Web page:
Everyone Said to Stick with the Blue…A Tale of Colored Text on a Big Screen

I will never forget designing my first mobile application. Flat design was just starting to show up. Metro was cool. I had a client that just did not like “plain” backgrounds and “solid” tiles. I went through so many versions of a design trying to help him understand why using blurred PowerPoint backgrounds and transparent tiles with icons and lots of text was not necessarily the best way to present a lot of data to a bunch of executives on a phone. Ahh, the good old days.

Use of color seems to be something I always end up talking about with clients. When a design just doesn’t feel right to them, it seems like they almost always bring up adding color, taking away color, or maybe putting even more colors. Recently, I was working on a pretty cool opportunity. The client brought our team in to redesign a dashboard for their customer support center. Not only did they want a responsive design that would work on a tablet, a touch screen, or a desktop, they also had a huge wall screen where they wanted to display the information. The design had originally been created for that large screen, in technology that was 10 + years old, with a design to match.

Getting Started — Understanding the Who, What, When, Where, Why

Understanding through observation and questions

We started off getting a good look at what was there. What’s the room set up like? How was the environment? Who was actually using it and why? What was the real purpose for having this huge screen in the room, where people mostly worked on their desktops and phones? What information did they have today? What did they wish they had? What would make it useful? What were they missing? What did they really care about?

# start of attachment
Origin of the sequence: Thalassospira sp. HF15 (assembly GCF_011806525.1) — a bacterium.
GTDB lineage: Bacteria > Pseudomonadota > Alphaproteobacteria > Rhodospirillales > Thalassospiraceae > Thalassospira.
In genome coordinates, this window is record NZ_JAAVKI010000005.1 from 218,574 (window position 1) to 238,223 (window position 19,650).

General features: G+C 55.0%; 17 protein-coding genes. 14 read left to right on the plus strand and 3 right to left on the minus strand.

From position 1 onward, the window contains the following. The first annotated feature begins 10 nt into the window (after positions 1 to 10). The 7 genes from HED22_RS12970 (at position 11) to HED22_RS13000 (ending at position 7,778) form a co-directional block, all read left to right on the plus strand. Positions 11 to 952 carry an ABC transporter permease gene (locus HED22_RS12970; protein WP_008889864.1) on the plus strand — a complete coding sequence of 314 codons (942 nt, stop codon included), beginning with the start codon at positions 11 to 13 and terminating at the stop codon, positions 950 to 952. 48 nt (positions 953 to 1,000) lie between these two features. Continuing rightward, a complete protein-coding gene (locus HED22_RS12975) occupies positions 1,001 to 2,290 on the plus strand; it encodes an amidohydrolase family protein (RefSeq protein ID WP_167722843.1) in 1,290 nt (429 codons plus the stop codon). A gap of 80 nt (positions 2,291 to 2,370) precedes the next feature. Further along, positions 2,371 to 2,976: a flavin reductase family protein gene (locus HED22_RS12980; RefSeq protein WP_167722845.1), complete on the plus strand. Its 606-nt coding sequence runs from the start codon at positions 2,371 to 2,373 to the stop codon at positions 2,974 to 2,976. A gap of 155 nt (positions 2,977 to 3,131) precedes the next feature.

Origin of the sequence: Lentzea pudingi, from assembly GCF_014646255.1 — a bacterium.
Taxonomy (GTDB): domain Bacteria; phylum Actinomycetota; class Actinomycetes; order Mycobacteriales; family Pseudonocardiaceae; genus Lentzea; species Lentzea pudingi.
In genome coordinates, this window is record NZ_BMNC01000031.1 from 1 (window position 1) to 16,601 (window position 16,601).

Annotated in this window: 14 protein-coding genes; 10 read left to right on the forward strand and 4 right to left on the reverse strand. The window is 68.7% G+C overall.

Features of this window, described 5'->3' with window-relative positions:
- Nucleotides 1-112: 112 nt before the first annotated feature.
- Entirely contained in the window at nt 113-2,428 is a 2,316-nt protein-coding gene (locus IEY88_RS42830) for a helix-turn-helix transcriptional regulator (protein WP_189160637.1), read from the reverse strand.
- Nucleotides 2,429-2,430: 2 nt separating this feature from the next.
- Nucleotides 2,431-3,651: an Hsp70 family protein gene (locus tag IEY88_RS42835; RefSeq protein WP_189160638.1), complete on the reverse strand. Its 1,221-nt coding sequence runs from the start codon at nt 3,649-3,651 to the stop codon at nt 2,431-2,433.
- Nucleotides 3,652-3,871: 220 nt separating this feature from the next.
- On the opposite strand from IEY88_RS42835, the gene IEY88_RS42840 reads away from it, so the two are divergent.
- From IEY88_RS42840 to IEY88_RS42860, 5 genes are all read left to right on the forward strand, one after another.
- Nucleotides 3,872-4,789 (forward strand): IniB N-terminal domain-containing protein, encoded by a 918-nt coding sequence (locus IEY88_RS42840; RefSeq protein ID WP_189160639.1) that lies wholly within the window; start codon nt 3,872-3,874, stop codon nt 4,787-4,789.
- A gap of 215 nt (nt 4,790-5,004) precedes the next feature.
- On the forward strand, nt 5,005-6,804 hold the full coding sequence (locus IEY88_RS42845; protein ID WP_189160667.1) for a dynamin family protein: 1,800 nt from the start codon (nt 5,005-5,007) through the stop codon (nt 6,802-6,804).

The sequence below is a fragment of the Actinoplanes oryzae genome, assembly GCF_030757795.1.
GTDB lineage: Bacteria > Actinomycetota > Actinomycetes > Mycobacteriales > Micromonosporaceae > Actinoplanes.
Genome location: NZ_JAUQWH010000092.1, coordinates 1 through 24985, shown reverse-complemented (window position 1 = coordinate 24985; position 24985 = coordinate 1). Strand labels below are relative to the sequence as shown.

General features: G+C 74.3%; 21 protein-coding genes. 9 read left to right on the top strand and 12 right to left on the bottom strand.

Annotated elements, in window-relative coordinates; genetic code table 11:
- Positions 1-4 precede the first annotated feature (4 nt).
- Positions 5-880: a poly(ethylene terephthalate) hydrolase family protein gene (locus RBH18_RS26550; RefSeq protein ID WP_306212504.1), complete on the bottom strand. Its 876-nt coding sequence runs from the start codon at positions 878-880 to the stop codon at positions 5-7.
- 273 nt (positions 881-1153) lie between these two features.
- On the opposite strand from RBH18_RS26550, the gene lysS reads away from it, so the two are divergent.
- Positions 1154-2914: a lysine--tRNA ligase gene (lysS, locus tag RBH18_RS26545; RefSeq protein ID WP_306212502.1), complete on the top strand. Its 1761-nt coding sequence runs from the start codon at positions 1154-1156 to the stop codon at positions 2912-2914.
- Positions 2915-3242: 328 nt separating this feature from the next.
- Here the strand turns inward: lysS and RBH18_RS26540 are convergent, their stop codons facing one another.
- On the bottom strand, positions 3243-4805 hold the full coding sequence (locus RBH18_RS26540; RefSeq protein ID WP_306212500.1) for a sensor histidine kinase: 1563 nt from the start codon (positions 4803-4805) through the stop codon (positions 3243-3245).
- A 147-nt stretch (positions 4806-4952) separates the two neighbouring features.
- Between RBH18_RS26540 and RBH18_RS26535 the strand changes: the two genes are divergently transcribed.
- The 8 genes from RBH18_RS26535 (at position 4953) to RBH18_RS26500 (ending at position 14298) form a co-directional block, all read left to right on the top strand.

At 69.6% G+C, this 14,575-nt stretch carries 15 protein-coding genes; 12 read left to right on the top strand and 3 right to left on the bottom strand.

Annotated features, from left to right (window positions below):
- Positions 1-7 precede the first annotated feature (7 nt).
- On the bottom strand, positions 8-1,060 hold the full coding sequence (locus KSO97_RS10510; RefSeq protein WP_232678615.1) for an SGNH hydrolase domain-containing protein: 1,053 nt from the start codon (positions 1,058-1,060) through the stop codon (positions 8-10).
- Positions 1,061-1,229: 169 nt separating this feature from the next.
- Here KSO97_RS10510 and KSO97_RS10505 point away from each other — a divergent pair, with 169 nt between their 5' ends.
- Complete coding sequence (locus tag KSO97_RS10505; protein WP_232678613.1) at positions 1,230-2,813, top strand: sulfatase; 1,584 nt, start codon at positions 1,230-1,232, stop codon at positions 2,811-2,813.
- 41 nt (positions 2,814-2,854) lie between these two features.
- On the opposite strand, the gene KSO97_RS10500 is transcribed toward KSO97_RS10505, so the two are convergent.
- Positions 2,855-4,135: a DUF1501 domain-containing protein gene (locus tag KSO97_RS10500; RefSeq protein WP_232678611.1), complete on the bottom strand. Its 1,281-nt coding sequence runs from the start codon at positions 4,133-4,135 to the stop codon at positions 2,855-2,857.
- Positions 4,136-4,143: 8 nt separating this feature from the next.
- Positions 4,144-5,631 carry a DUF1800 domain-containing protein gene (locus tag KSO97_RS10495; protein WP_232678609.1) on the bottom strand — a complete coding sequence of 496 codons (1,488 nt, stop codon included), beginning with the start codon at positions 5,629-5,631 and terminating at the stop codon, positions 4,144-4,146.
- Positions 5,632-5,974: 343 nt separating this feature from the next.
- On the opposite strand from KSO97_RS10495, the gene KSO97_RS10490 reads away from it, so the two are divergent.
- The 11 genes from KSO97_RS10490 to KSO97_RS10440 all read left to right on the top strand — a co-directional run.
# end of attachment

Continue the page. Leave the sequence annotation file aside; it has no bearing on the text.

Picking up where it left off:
We were lucky enough to actually get to see the room where this team worked, plus a view in to where the other part of the team work remotely. We were able to observe and ask questions. Out of this we were able to get a decent picture of who the users were and what they thought they needed.

Defining the What and Where

My favorite part of a project like this is the part where we get to the interaction. For this one, I had the group in the main room talk about what it was they liked on what they were using currently, and what the wish they could get from it. The sentiment in the main room was — this is nice and all, but I really just use my desktop and the reports there. We looked at what they used daily, and what they needed to report on and needed to be able to get to the customers to fix their problems. After talking to that group of users, we had similar conversations with the managers, who used this particular dashboard from their remote offices. We also had to take in to account the customer’s customers. Much of the idea behind this room was to show the customers that they had an up to date view into how the business was running — a wow factor of sorts. So practicality and wow factors meeting the needs of 3 very different user groups.

  • What did the support reps care about? The current group email inbox messages, the critical support cases, the very large clock that gave them a quick way to see when end of shift was.
  • What did the managers care about? Mostly the same as the support reps, with some metrics around progress of cases closed.
  • What did my client’s customers cared about? The wow factor of the moveable map, what directly affected them and their accounts, the fanciness of the design.

Once we had a good picture of who and what, I took that information and sketched it out in blocks — where does the information go so the most important pieces of it are front and center? The problem is — where is front and center on a huge wall screen vs front and center when viewing the same thing from a desktop or tablet. Top left corner? Center? I put it all out on paper, and had the group take a look. We ended up settling on the top and bottom left, as that was what was easiest to see on the big screen (surprisingly enough, the desk set up played in to this — which is just another example of why seeing a user’s real space is likely to feed in to how they view the design).

Sketching it out
Getting some feedback

Something they Didn’t Know